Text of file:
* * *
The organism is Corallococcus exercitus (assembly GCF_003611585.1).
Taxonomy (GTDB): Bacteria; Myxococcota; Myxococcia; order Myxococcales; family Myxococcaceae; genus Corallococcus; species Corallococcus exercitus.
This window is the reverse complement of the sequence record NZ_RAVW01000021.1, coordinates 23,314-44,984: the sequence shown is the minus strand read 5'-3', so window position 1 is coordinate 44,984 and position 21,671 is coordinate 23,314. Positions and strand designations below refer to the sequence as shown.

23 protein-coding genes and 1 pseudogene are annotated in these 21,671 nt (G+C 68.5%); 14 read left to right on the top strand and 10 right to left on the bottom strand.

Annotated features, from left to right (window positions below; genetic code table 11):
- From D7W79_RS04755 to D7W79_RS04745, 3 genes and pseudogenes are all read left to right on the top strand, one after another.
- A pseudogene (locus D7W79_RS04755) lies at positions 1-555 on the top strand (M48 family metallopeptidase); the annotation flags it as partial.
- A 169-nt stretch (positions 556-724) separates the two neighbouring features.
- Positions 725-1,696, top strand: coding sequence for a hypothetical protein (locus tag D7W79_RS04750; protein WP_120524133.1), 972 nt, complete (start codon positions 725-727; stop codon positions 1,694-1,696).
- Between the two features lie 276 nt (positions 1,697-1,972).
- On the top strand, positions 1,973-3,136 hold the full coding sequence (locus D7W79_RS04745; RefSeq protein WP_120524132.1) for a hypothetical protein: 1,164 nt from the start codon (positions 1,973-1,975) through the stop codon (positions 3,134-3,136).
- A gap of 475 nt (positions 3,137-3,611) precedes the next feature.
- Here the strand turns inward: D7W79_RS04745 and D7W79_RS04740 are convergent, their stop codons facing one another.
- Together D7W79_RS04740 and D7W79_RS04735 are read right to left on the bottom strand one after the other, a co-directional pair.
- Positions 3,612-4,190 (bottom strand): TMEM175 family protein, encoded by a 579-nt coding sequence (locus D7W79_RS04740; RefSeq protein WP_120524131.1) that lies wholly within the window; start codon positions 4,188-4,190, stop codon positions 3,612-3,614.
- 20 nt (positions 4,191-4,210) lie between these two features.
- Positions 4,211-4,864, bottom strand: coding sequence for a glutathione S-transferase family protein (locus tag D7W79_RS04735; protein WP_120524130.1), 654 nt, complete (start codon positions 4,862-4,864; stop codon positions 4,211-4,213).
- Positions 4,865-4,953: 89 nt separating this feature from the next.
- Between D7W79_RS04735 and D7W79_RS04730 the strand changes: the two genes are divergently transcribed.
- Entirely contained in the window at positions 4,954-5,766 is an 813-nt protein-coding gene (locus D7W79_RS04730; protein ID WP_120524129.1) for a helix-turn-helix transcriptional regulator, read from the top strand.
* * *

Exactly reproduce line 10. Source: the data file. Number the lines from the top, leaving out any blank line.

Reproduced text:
- Between the two features lie 276 nt (positions 1,697-1,972).